|Classification and external resources|
Craniopharyngioma is a type of brain tumor derived from pituitary gland embryonic tissue, that occurs most commonly in children but also in men and women in their 50s and 60s. Patients may present with bitemporal inferior quadrantanopia leading to bitemporal hemianopia, as the tumor may compress the optic chiasm.
Craniopharyngiomas are also known as Rathke pouch tumors, hypophyseal duct tumors, or adamantinomas.
Craniopharyngioma is a rare, usually suprasellar neoplasm, which may be cystic, that develops from nests of epithelium derived from Rathke's pouch. Rathke's pouch is an embryonic precursor of the anterior pituitary.
Craniopharyngiomas are typically very slow growing tumors. They arise from the cells along the pituitary stalk, specifically from nests of odontogenic (tooth-forming) epithelium within the suprasellar/diencephalic region and, therefore, contain deposits of calcium, which are evident on an x-ray. They are classified by histology as benign; however, as with many brain tumors, their treatment can be difficult, and significant morbidities are associated with both the tumor and treatment.
The histologic pattern consists of nesting of squamous epithelium bordered by radially arranged cells. It is frequently accompanied by calcium deposition and may have a microscopic papillary architecture.
- Adamantinomatous craniopharyngioma, which resemble adamantinomas, the most common type of tooth tumor characterized by activating CTNNB1 mutations; and,
- Papillary craniopharyngioma characterized by BRAFv600E mutations.
In the adamantinomatous type, calcifications are visible on neuroimaging and are helpful in diagnosis. The papillary type rarely calcifies.
On macroscopic examination, craniopharyngiomas are cystic or partially cystic with solid areas. On light microscopy, the cysts are seen to be lined by stratified squamous epithelium. Keratin pearls may also be seen. The cysts are usually filled with a yellow, viscous fluid which is rich in cholesterol crystals. Of a long list of possible symptoms, the most common presentations include: headaches, growth failure, and bitemporal hemianopsia.
Craniopharyngiomas are generally benign but are known to recur after resection.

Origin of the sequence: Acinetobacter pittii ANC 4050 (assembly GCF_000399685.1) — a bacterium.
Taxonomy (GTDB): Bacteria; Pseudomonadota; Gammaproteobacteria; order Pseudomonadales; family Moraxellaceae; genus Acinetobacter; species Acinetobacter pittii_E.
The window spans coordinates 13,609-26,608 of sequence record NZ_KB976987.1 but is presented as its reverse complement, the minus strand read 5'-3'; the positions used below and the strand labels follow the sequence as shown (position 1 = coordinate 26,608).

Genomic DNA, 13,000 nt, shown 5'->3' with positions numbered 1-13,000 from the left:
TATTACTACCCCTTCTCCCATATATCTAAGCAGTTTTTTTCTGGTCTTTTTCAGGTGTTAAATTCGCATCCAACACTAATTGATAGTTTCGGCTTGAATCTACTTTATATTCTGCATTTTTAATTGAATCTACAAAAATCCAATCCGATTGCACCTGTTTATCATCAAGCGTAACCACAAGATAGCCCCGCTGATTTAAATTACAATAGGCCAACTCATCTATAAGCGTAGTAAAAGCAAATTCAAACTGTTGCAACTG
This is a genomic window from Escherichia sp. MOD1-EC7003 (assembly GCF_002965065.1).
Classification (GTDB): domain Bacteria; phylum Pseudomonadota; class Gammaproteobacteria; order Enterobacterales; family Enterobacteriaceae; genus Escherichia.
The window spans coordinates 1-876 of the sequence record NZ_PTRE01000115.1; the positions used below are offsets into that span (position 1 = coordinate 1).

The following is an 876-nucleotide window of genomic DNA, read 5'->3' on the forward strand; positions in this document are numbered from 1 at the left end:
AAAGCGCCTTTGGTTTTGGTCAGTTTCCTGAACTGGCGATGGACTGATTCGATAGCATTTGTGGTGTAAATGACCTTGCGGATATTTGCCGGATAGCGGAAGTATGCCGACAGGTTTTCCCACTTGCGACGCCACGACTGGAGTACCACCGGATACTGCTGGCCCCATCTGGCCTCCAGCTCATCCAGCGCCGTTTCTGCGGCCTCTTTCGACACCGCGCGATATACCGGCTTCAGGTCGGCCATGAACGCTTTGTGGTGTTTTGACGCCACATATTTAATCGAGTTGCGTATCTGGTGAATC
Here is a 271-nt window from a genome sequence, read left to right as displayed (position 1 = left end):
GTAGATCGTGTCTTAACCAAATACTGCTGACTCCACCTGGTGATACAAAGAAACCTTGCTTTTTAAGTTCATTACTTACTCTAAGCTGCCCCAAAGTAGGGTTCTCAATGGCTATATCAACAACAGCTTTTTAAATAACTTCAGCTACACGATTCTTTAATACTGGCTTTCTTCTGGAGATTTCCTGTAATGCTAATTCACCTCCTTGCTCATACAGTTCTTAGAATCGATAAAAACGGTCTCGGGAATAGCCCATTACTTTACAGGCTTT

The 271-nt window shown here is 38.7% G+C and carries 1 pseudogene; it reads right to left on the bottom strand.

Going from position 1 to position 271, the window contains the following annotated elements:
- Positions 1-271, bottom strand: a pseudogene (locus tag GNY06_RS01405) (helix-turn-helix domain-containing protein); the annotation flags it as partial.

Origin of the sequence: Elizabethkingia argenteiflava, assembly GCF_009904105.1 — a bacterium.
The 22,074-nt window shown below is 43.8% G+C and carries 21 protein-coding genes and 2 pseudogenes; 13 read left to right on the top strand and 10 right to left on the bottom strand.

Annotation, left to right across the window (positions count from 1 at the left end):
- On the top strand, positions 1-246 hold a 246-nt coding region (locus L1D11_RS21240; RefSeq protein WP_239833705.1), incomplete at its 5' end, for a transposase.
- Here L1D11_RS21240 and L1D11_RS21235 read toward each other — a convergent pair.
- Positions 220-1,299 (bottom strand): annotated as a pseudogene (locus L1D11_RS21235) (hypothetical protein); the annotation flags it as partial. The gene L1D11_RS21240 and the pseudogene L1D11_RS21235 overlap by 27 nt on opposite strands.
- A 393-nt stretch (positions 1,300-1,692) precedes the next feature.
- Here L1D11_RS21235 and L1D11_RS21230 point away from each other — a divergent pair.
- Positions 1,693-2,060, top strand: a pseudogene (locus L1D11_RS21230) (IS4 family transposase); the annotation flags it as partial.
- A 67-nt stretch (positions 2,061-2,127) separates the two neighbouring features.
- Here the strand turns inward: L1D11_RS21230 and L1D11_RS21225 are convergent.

Treatment generally consists of subfrontal or transsphenoidal excision. Surgery using the transsphenoidal route is often performed by a joint team of ENT and neurosurgeons. Because of the location of the craniopharyngioma near the brain and skullbase, a surgical navigation system might be used to verify the position of surgical tools during the operation. Adjuvant radiotherapy is also used if total removal is not possible. Due to the morbidities associated with damage to the pituitary and hypothalamus from surgical removal and radiation, experimental therapies using intracavitary phosphorus-32, yttrium, or bleomycin delivered via an external reservoir are frequently employed, especially in young patients. The tumor, being in the pituitary gland, can cause secondary health problems. The immune system, thyroid levels, growth hormone levels and testosterone levels can be compromised from craniopharygioma. All of the before mentioned health problems can be treated with modern medicine.
- Balance disorder
- Dry skin
- Headache (obstructive hydrocephalus)
- Short stature
- Polyuria (diabetes insipidus)
- Vision loss (bitemporal hemianopia)
- Weight gain
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- Use of surgical navigation for craniopharyngioma removal[dead link]
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- Cancer.Net: Craniopharyngioma - Childhood
- Boston Neurosurgical Foundation
- Craniopharyngioma Online Support Group
- Adamantinomatous Craniopharyngioma